Thursday, February 12, 2015

Arizona Border Patrol

We had a great presentation given by two border patrol officers from the Naco station! It was informative, but also a depressing look into a darker side of life. I will be recounting some of the information given from memory and hopefully with more accuracy than not! I learned that we are in the border patrol's Tucson Sector. As Americans full of a sense of freedom, it came as a bit of a shock to our psyches to think of being in a patrolled sector while at home in the U.S.A.!
We are staying at Tombstone Territories R.V. Park, which is eight mile east on highway 82 between Huachuca City and Tombstone, AZ. We are located at least 60 miles from the border of Mexico! The yellow square is our approximate location. The orange squares are approximate locations of U.S. Customs/Border Patrol checkpoints on the highways in our vicinity. Check points are naturally located along the U.S./Mexico border at points of entry, but are also located 60-75 miles into the U.S. all across Arizona. The American Civil Liberties Union reports that southern Arizona has 11 checkpoints located away from the border. This has been a point of contention for not only the residents of southern Arizona, but retirees Wintering in Arizona. There has been an outcry to keep border patrol checkpoints on the borders. The questioning at border checkpoints that are away from the border has been so offensive to some American's sense of freedom that they are choosing to no longer Winter in southern Arizona and are spending their dollars elsewhere! Roy and I have already discussed not returning to areas of Arizona with an interior U.S. checkpoint present.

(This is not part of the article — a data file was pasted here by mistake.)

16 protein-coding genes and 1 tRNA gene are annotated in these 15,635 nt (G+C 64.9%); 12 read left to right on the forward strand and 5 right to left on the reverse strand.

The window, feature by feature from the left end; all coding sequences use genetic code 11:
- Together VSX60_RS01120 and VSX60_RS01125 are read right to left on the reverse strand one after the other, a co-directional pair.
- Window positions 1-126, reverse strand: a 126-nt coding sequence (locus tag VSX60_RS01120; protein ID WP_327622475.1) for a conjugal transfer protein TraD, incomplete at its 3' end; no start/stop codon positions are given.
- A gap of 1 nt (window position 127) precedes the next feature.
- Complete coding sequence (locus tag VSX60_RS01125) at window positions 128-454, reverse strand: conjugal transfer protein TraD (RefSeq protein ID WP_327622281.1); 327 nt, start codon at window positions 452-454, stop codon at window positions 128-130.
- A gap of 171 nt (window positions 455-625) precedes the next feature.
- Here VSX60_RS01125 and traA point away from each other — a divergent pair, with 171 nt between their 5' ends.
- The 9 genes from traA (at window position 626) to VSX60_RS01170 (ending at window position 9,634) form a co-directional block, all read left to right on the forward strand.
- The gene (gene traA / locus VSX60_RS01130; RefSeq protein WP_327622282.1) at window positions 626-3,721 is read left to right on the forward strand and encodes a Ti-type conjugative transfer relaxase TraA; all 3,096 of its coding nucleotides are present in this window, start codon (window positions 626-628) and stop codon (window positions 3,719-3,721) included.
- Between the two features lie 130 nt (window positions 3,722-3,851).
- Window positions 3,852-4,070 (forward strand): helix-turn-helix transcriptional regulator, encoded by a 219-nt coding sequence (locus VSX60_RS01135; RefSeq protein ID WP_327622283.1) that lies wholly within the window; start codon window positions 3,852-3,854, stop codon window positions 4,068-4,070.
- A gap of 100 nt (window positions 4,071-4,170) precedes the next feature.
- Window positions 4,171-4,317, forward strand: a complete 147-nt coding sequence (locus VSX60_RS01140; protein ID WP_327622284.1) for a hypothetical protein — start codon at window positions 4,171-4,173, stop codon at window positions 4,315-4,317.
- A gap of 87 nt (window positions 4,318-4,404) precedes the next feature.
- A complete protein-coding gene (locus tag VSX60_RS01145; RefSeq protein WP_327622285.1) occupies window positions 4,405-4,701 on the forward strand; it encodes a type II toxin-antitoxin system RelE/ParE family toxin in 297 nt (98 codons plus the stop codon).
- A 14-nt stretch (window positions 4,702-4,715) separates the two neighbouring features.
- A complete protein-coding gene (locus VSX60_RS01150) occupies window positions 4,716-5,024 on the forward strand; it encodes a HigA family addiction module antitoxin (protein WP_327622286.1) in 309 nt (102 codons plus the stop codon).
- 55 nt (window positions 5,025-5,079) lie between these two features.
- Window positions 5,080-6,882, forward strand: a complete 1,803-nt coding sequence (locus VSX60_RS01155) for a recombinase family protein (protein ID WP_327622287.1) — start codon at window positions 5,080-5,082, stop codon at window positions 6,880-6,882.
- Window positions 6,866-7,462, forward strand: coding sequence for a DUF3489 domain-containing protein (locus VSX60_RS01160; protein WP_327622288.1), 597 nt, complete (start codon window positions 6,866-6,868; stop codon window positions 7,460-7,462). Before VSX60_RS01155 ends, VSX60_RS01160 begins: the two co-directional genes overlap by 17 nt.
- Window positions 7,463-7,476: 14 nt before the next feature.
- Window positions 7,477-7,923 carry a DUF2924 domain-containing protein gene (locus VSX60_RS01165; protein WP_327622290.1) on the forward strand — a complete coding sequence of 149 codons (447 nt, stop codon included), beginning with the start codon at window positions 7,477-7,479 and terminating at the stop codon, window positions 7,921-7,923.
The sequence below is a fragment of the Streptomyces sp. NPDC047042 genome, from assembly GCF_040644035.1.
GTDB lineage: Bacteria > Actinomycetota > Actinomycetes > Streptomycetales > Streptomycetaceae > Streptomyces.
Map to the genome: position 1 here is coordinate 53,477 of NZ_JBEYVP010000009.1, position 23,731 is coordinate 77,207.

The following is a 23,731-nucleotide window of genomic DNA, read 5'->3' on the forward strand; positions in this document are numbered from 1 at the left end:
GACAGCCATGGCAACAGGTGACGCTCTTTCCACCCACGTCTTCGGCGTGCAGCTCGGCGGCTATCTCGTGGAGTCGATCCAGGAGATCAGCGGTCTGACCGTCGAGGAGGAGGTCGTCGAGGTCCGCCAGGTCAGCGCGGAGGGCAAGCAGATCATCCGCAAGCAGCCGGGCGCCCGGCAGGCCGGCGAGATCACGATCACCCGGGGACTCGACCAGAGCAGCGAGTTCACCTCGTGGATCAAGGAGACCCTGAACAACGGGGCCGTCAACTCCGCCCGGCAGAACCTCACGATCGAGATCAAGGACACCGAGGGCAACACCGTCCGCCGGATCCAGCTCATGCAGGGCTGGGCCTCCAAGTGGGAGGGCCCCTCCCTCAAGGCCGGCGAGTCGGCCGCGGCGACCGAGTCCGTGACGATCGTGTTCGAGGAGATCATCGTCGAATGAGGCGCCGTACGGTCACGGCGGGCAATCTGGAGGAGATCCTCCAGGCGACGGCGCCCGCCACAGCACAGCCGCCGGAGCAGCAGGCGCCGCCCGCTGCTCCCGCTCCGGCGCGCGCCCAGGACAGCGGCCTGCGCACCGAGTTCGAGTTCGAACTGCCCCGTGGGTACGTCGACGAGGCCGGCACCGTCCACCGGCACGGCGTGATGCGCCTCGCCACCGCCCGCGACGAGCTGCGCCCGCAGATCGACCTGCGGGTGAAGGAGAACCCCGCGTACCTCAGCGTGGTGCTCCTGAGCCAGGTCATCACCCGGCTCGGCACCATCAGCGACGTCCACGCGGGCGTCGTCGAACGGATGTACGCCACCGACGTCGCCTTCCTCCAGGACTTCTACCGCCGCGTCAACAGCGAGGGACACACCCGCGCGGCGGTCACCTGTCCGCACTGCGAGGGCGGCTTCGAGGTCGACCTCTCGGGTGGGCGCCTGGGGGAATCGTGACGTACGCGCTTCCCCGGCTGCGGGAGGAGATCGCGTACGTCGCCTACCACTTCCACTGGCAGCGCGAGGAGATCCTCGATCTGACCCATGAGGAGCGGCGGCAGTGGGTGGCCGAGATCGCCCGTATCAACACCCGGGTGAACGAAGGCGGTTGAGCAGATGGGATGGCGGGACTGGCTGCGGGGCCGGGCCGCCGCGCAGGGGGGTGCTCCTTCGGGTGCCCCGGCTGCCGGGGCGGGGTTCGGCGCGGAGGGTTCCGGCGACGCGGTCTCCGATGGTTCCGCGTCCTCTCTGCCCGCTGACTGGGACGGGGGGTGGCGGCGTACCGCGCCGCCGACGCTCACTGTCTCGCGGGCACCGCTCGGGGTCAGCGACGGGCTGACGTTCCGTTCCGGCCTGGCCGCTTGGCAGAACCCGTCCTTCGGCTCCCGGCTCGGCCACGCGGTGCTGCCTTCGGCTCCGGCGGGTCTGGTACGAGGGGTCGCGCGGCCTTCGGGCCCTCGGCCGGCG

Highway 82 is very active with border patrol trucks. They will be sitting facing the road and we presume they are monitoring something such as familiarity of vehicle traffic.  
They are also seen cruising the ATV trails along barb wire fenced desert areas. I asked if the trails and fencing were established by border patrol and was told that they weren't.
An observation blimp floats above the community of Sierra Vista. We were told that it scans for illegal aircraft coming over the mountains from Mexico. The picture shown is from the Internet and the community was unidentified. 
We occasionally see low flying drones over the desert.
There are also helicopters flying low, as if searching.
Horses are utilized, but we haven't seen them. Officers use hunting techniques to track illegal aliens much like any type of hunting. They watch for footprints, paths, broken branches, trodden plants, and anything left along the way.